H&R Block and TaxACT asserted that coordination was unlikely because pricing in the market is not transparent. But U.S. District Judge Beryl Howell in Washington, D.C., did not buy it and stopped the merger from going forward.
“To the contrary, the record clearly demonstrates that the players in the (digital do-it-yourself tax software) industry are well aware of the prices and features offered by competitors,” Howell wrote.
The Federal Trade Commission was also able to stop a merger of two software companies specializing in estimating auto repair costs for insurance claims using the coordinated effect theory. In enjoining the merger between CCC Information Services Inc and Mitchell International Inc, which was announced in 2008, U.S. District Judge Rosemary Collyer found that the combined CCC/Mitchell company would likely be competing with only one other company.
“In a highly concentrated market, with stable market shares, low growth rates and significant barriers to entry, there are few incentives to engage in healthy competition,” Collyer wrote.
In antitrust cases, the government often relies on economic modeling, which can be dry. But in cases in which prosecutors employ the coordinated effects theory, they often use internal documents from the defendants, which make a case more compelling and which some lawyers say should give defendants pause.
“You have to be extra confident in your trial team before you go forward,” Wellford said.
In the government’s complaint in the beer case, it cited AB InBev internal documents in which it acknowledged that Modelo had put “increasing pressure” on the company by not following its lead in increasing prices.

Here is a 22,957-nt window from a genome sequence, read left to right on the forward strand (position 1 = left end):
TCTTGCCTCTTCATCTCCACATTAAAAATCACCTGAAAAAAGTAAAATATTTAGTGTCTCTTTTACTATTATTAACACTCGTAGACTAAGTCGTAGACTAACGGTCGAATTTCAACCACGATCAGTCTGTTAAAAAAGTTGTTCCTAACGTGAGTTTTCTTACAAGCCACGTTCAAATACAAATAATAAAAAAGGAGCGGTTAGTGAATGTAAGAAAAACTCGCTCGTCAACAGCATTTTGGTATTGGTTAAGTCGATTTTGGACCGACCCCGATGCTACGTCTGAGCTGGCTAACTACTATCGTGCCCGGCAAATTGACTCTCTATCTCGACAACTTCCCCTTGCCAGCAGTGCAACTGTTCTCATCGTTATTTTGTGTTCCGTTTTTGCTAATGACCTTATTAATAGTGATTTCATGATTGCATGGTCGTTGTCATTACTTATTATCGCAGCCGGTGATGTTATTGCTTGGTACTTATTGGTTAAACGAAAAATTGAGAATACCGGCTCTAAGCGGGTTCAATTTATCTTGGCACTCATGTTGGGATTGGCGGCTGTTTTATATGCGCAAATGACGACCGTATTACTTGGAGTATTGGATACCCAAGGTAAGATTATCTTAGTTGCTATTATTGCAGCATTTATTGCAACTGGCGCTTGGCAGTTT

Under the proposed deal, AB InBev would sell Modelo’s 50-percent stake in Crown Imports, its U.S. distributor, to Constellation Brands for $1.85 billion.
AB InBev has said that the transaction gives Constellation 100 percent ownership and control of that business. While AB InBev would serve as the supplier of Modelo brands, it said all decisions around marketing, distribution and pricing would be set by Crown. AB InBev could use this defense to try to bolster its case that the transaction does not fundamentally change the U.S. market.
The government claimed in its lawsuit that proposal was designed only to “avoid liability under the antitrust laws” and that it created a “facade of competition between ABI and its importer.”
The government, in its complaint, quoted an ecstatic Crown CEO Bill Hackett who wrote to his employees after the deal was announced, “Our No. 1 competitor will now be our supplier.... it is not currently or will not, going forward, be ‘business as usual.'”
The use of internal company documents, such as emails, was also central to the government’s trial victory over H&R Block’s deal for TaxACT, said D. Daniel Sokol, a visiting professor at the University of Minnesota Law School.
“The DOJ finally understands a winning strategy for mergers,” Sokol said. “There are some bad documents in this case. Bad documents are worth 10 economists in court.”